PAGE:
5. Energy and environment (mentioned in 41% of speeches) 

We are laying the foundation to transform the way we power municipal operations through renewable energy. Our Division of Power has committed to purchase at least 50% renewable energy to power city facilities by 2020.—Mayor Andrew Ginther, Columbus, Ohio

Local leaders are continuously championing sustainability initiatives and environmental awareness. For instance, there’s been increased interest in urban forestry programs because they focus on environmental justice, equity, and public safety, and ultimately increase liveability. Additionally, local officials are focusing more on recycling in response to new Chinese policies that have upended global recycling markets.

4. Budgets and management (mentioned in 41% of speeches)

In my first year as mayor, one of my top priorities was the completion and passage of the City of Tacoma’s 2019-2020 biennial budget, a budget that guides the way the city aligns its resources to support council priorities and best meets our community’s needs.—Mayor Victoria Woodards, Tacoma, Washington

Mayors are planning for the future by engaging with their constituents on budgets, managing relationships with state governments, and rebuilding reserves. A major theme has been communities looking to the state and federal levels to help invest in infrastructure improvements. Multiple localities are currently exploring participatory budgeting to get a broader cross-section of the community involved in the process and create equitable outcomes.

3. Health and human services (mentioned in 46% of speeches)

I want to start with the battle against opioid addiction. It is literally a matter of life and death, and it affects everyone . . . all demographics. It touches our businesses, schools, churches, families . . . everyone. It’s detrimental to our labor force, diverts funding from much-needed initiatives, and has stolen the future from many talented Lexingtonians.—Mayor Linda Gorton, Lexington, Kentucky

Health and human services jumped in the rankings this year, largely due to an increased focus on parks and recreation. However, mental health and opioids continue to have a significant place in speeches. For instance, there has been an increasing number of mental health emergencies, and local governments are developing crisis intervention and diversion programs to address them. Meanwhile, in 2019, leaders are taking a solutions-based approach to addressing the opioid crisis.

2. Infrastructure (mentioned in 57% of speeches)

Infrastructure improvements are often not all that visible to the general public. They don’t typically garner a great deal of attention—though their failure certainly does. Nonetheless, they are essential to preserve our assets and ensure the continued reliability of services and quality of life to our residents.—Mayor Patrick Madden, Troy, New York

Mayors developed a myriad of technology-driven solutions that bolstered pedestrian infrastructure and calmed traffic. Many cities, towns, and villages are improving walkways, pedestrian bridges, and street furniture to make cities more livable, ultimately giving residents better access to amenities and improving safety for walkers, bikers, and drivers.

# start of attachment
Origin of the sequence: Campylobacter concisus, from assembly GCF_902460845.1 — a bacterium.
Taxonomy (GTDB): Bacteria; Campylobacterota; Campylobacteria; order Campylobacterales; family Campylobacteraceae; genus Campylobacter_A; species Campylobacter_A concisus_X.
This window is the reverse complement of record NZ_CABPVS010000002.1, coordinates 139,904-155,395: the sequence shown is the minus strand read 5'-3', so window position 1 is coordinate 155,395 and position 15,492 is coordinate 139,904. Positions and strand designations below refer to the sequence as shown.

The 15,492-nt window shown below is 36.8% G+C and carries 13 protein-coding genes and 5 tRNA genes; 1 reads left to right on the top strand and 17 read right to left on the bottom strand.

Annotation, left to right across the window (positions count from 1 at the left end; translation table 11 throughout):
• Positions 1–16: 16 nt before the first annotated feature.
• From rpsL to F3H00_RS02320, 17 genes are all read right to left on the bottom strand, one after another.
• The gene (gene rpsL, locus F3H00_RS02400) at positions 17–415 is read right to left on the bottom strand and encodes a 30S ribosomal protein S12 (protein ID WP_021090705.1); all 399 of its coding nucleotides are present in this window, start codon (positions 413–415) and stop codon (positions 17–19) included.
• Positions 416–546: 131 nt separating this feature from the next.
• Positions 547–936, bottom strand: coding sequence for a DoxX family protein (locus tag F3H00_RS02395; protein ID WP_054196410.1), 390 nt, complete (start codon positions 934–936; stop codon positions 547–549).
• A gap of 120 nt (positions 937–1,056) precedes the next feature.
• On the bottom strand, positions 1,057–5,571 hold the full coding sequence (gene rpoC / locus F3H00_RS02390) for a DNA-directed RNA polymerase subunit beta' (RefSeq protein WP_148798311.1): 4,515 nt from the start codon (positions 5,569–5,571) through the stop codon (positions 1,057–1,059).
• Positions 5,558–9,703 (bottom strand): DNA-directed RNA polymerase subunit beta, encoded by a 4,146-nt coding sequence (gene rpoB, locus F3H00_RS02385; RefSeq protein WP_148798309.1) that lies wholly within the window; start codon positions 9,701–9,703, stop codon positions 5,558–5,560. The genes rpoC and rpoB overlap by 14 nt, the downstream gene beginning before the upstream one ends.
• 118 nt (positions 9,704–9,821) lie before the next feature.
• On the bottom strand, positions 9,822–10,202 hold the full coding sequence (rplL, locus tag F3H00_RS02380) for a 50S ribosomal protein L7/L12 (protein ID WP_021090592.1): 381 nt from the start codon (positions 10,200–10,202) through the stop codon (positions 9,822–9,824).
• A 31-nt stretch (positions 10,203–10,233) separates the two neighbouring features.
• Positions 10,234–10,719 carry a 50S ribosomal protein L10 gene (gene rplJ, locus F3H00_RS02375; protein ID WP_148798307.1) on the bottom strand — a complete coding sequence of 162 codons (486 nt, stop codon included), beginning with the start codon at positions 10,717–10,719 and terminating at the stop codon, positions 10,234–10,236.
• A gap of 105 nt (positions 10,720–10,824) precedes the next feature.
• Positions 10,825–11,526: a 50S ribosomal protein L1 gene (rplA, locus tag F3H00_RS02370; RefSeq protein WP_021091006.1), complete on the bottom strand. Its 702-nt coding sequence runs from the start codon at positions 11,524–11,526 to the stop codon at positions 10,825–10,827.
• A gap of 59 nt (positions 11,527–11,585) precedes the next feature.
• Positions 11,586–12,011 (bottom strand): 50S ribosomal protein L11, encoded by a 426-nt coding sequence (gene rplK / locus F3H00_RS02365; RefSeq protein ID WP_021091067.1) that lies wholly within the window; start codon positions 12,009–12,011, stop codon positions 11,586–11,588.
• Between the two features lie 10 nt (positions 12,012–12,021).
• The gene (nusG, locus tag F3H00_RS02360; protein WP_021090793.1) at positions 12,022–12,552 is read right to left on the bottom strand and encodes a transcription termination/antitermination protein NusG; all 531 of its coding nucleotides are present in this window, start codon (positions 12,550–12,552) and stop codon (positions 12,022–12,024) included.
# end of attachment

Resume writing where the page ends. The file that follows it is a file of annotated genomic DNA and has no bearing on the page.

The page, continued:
1. Economic development (mentioned in 74% of speeches)

We know that one of the immediate ways to address poverty, our economy, to stabilize families, and even reduce crime is to make sure people have access to good paying jobs.—Mayor Ras Baraka, Newark, New Jersey

Economic development maintained its dominance as the top issue again this year. City leaders are focused on job creation and developing vibrant downtowns that can address community needs and grow local economies. Many cities, towns, and villages are not only looking to invest in local job creation, but are also focusing on increasing opportunities for youth and communities of color. Communities nationwide are revitalizing downtowns by promoting tourism, creating mixed-use development, and activating public spaces.

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As I’ve seen from my years working with cities, mayors are inherently solutions-oriented. Local government is a unique fixture in our U.S. experiment, wisely built on a federal structure. For this structure to work best, we need to all work together—at the federal, state, and local levels—to ensure that this great country better reflects that America is a nation of cities.


Brooks Rainwater is the senior executive and director of the National League of Cities’ (NLC) Center for City Solutions. 

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About the author

Brooks Rainwater is the senior executive and director of the National League of Cities' (NLC) Center for City Solutions. He drives the organization’s research agenda, community engagement efforts, and leadership education programming to help city leaders create strong local economies, safe and vibrant neighborhoods, world-class infrastructure, and a sustainable environment